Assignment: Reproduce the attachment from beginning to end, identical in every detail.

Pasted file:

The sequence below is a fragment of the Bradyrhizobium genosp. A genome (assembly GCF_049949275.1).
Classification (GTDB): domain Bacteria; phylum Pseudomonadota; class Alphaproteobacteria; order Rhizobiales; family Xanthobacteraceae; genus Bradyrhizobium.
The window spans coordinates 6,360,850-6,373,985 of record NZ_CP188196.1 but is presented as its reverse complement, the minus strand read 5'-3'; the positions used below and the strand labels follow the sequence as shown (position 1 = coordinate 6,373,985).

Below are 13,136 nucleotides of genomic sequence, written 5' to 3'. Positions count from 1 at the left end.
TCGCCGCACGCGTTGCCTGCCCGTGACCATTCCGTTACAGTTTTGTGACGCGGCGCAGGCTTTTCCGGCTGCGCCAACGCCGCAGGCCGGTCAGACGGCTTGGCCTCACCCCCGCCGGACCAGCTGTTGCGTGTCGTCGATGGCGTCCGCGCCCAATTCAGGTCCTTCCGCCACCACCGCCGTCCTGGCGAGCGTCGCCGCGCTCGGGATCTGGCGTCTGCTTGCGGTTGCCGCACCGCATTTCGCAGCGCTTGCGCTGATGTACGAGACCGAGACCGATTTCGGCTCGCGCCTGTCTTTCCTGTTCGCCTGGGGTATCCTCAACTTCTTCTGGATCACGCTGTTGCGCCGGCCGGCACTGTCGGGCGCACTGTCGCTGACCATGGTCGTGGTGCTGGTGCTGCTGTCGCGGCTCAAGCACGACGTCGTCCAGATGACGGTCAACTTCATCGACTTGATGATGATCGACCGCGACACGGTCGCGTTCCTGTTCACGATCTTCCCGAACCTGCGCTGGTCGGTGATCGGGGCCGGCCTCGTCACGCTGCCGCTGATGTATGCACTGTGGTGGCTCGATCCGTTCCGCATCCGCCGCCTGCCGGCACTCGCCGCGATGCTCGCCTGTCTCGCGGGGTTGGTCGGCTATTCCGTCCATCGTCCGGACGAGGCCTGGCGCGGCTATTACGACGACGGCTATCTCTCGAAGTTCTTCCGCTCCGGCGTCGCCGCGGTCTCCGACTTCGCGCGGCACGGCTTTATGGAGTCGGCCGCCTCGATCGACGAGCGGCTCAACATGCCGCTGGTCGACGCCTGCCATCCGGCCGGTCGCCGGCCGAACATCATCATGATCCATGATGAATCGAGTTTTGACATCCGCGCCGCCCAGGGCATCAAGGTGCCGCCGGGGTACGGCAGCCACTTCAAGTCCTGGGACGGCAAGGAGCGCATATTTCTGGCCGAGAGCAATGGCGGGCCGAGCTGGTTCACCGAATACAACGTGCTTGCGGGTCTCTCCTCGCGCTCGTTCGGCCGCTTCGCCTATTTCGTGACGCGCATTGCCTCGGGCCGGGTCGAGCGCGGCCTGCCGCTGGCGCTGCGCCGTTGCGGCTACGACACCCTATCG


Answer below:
The sequence below is a fragment of the Bradyrhizobium genosp. A genome (assembly GCF_049949275.1).
Classification (GTDB): domain Bacteria; phylum Pseudomonadota; class Alphaproteobacteria; order Rhizobiales; family Xanthobacteraceae; genus Bradyrhizobium.
The window spans coordinates 6,360,850-6,373,985 of record NZ_CP188196.1 but is presented as its reverse complement, the minus strand read 5'-3'; the positions used below and the strand labels follow the sequence as shown (position 1 = coordinate 6,373,985).

Below are 13,136 nucleotides of genomic sequence, written 5' to 3'. Positions count from 1 at the left end.
TCGCCGCACGCGTTGCCTGCCCGTGACCATTCCGTTACAGTTTTGTGACGCGGCGCAGGCTTTTCCGGCTGCGCCAACGCCGCAGGCCGGTCAGACGGCTTGGCCTCACCCCCGCCGGACCAGCTGTTGCGTGTCGTCGATGGCGTCCGCGCCCAATTCAGGTCCTTCCGCCACCACCGCCGTCCTGGCGAGCGTCGCCGCGCTCGGGATCTGGCGTCTGCTTGCGGTTGCCGCACCGCATTTCGCAGCGCTTGCGCTGATGTACGAGACCGAGACCGATTTCGGCTCGCGCCTGTCTTTCCTGTTCGCCTGGGGTATCCTCAACTTCTTCTGGATCACGCTGTTGCGCCGGCCGGCACTGTCGGGCGCACTGTCGCTGACCATGGTCGTGGTGCTGGTGCTGCTGTCGCGGCTCAAGCACGACGTCGTCCAGATGACGGTCAACTTCATCGACTTGATGATGATCGACCGCGACACGGTCGCGTTCCTGTTCACGATCTTCCCGAACCTGCGCTGGTCGGTGATCGGGGCCGGCCTCGTCACGCTGCCGCTGATGTATGCACTGTGGTGGCTCGATCCGTTCCGCATCCGCCGCCTGCCGGCACTCGCCGCGATGCTCGCCTGTCTCGCGGGGTTGGTCGGCTATTCCGTCCATCGTCCGGACGAGGCCTGGCGCGGCTATTACGACGACGGCTATCTCTCGAAGTTCTTCCGCTCCGGCGTCGCCGCGGTCTCCGACTTCGCGCGGCACGGCTTTATGGAGTCGGCCGCCTCGATCGACGAGCGGCTCAACATGCCGCTGGTCGACGCCTGCCATCCGGCCGGTCGCCGGCCGAACATCATCATGATCCATGATGAATCGAGTTTTGACATCCGCGCCGCCCAGGGCATCAAGGTGCCGCCGGGGTACGGCAGCCACTTCAAGTCCTGGGACGGCAAGGAGCGCATATTTCTGGCCGAGAGCAATGGCGGGCCGAGCTGGTTCACCGAATACAACGTGCTTGCGGGTCTCTCCTCGCGCTCGTTCGGCCGCTTCGCCTATTTCGTGACGCGCATTGCCTCGGGCCGGGTCGAGCGCGGCCTGCCGCTGGCGCTGCGCCGTTGCGGCTACGACACCCTATCG